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Charlotte could allow townhomes, duplexes, triplexes in traditional single-family neighborhoods

The Queen City, following the lead of other cities, is considering a major zoning change that would gradually change the landscape of Charlotte.

CHARLOTTE, N.C. — With 84% of residential land in Charlotte zoned for single-family homes, there's an effort slowly gaining momentum that could eventually allow more affordable townhomes, duplexes, and triplexes in the city's traditional neighborhoods.

As Charlotte creates its 2040 vision, City Planner and Assistant City Manager Taiwo Jaiyeoba is hopeful leaders will consider a major zoning change that would challenge the longstanding premise of one home per lot.

"I truly believe that mixed-use neighborhoods, mixed-income neighborhoods are the way for us to go forward," Jaiyeoba said. "When you allow single-family residential areas to accommodate other forms of housing on it, whether they be townhomes or duplexes or triplexes or even quadplexes in some instances, what you do is you allow people who could otherwise not afford homes to buy or not rent in other areas. All of a sudden you give them that opportunity to move into neighborhoods where that will happen. A city like ours that's growing increasingly diverse over time definitely becomes better as we allow different forms of housing units throughout the city."

Jaiyeoba said those without the money to live in pricey neighborhoods are forced to live where public transportation, grocery stores, good schools, and medical care aren't nearly as accessible. He said the city's outdated zoning law has gradually segregated the city.

If Charlotte goes down this road, it wouldn't be the first city to do so. Despite opposition, Minneapolis passed a plan, which received final approval Friday, that will now allow up to three units per lot. The hope is the change will gradually increase the city's housing stock and reduce the cost of housing, while maintaining the existing curb appeal and better integrating neighborhoods with people of all backgrounds.

"Allowing up to three units per lot doesn't mean all of those lots will turn into three units," Minneapolis Long Range Planner Director Heather Worthington said. "We are not mandating more single-family lots. We are saying if you want to build another unit or two, you can do that."

Worthington visited Charlotte earlier this year and remains in regular contact with Jaiyeoba. She said cities like Iowa City, Seattle, Boston, San Francisco, Vancouver, Albuquerque, Pittsburgh, Philadelphia, and New York City have all reached out to her with questions as well.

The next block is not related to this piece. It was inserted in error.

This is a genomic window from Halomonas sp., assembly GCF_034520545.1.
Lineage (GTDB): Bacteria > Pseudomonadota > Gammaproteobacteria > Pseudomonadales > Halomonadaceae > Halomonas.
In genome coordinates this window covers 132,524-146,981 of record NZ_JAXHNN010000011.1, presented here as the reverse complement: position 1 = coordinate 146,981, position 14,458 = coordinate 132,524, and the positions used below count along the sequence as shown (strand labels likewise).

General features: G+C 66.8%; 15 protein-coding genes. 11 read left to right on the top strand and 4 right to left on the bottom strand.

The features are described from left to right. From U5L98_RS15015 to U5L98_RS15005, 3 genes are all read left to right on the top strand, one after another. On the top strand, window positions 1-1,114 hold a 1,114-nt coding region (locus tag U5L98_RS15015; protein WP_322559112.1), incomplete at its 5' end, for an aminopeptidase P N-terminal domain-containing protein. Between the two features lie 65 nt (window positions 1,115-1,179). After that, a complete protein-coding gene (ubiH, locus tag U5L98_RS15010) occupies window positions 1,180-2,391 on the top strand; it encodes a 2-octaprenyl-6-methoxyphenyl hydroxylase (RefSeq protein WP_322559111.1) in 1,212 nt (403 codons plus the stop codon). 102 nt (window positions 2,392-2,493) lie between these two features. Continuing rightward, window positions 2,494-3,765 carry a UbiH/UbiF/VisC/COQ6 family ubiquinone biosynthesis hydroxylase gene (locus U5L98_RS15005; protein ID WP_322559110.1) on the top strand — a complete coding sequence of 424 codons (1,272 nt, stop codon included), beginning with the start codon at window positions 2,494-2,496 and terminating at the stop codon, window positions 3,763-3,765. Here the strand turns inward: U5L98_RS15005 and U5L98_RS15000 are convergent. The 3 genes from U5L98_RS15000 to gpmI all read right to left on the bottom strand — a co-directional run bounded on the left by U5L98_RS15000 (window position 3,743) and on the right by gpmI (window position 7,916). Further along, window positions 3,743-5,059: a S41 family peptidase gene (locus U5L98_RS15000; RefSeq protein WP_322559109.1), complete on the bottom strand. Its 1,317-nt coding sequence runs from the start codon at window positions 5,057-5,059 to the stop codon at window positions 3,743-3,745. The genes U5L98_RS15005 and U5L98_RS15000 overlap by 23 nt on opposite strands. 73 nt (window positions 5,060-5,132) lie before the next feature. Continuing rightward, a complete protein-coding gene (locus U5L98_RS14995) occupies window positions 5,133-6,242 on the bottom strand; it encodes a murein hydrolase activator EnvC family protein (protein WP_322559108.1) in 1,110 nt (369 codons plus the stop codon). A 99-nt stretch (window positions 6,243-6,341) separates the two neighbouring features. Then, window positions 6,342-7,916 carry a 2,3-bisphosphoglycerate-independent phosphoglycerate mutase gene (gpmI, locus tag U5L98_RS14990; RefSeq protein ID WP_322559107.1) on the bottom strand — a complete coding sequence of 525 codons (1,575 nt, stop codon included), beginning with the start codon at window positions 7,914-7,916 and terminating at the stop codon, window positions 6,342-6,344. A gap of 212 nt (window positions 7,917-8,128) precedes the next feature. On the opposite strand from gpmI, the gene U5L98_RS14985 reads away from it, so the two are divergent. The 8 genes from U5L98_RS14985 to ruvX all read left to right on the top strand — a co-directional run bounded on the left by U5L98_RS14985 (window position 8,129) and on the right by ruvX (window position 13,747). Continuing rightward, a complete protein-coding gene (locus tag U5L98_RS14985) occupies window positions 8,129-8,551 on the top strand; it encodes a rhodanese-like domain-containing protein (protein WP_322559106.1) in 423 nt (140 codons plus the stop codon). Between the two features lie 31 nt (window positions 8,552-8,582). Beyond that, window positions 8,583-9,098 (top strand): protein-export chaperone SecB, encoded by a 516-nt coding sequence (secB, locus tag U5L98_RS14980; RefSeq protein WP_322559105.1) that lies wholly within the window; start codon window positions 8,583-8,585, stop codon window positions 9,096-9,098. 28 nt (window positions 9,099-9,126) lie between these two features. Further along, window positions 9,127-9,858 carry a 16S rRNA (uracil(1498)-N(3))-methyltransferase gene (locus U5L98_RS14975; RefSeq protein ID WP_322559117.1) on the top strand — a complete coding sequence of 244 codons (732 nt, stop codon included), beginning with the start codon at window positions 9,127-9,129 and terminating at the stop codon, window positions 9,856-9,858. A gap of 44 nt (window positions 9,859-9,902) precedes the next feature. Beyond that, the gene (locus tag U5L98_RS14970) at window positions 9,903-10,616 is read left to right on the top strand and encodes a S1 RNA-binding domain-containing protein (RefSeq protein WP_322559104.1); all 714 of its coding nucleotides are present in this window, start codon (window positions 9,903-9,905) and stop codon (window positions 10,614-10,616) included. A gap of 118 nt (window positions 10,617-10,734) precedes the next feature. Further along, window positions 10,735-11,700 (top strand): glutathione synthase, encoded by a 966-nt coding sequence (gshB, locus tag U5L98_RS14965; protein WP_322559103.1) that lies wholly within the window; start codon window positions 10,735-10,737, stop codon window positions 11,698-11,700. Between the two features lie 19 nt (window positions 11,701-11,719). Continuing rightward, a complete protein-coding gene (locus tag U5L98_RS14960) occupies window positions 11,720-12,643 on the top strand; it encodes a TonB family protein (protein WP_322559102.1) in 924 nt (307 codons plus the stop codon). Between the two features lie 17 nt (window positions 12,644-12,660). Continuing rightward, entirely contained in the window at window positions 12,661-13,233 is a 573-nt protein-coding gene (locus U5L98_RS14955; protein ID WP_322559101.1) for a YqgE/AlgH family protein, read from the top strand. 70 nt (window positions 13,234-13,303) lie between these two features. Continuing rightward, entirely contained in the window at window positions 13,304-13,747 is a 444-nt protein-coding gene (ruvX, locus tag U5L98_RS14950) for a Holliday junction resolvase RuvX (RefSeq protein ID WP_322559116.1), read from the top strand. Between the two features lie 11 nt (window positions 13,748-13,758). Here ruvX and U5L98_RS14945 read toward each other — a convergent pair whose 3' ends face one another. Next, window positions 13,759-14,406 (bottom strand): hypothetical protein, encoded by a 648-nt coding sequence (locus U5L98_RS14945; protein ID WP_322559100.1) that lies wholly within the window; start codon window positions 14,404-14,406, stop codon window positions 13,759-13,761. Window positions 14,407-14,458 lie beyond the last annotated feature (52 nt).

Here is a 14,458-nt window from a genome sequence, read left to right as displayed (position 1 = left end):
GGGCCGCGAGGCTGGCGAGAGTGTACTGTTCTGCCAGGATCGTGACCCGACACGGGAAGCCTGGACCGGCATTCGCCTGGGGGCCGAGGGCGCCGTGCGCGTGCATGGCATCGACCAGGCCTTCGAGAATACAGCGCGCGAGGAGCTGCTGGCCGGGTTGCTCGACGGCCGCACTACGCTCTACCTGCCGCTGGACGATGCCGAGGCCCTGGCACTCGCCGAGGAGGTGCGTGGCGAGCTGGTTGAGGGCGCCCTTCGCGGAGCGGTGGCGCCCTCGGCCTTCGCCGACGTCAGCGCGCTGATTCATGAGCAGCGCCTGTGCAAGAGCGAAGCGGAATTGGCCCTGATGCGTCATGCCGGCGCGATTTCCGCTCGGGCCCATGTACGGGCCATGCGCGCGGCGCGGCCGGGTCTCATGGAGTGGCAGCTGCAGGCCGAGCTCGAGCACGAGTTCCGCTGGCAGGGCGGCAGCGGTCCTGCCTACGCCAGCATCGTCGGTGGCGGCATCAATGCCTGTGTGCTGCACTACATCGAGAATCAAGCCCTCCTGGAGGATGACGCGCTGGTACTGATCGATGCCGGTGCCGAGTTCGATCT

Oregon, meanwhile, in what many called a historic move, recently became the first state to get rid of single-family zoning in cities with more 10,000 people, but Grand Rapids, MI really blazed the trail. Acting Planning Director Kristin Turkelson said Grand Rapids' efforts to align its regulations with multi-use in mind has helped create "healthy neighborhoods" and "a good housing stock," but hasn't necessarily solved the affordability problem. Still, she said the "community likes it."

Jaiyeoba used to work for the City of Grand Rapids.

"Change comes gradually. The zoning laws that we have to live through today did not happen overnight," he said. "Change is going to happen over time. I don't foresee a situation where we rezone the entire city...and then development pops up everywhere and (it's) overwhelming. No, that's not going to happen, because at the end of the day, markets will still have to dictate that."

While some say the jury's still out on the idea, he believes change is necessary and not just zoning. He said Charlotte's also considering relaxing restrictions to allow for more in-law units, so when people get older, they can age in place.

"You have to a mixed-use development where you and I regardless of our age can live there and still feel like we belong and we have access to the same things that make life livable," Jaiyeoba said.

This is still just in the planning stage. The Charlotte City Council won't vote on a plan until April 2021.

In the meantime, the city wants to hear from the public. You can find out more at CharlotteFuture.com/2040.

This story is part of NBC Charlotte's work with the Charlotte Journalism Collaborative.

Credit: Charlotte Journalism Collaborative

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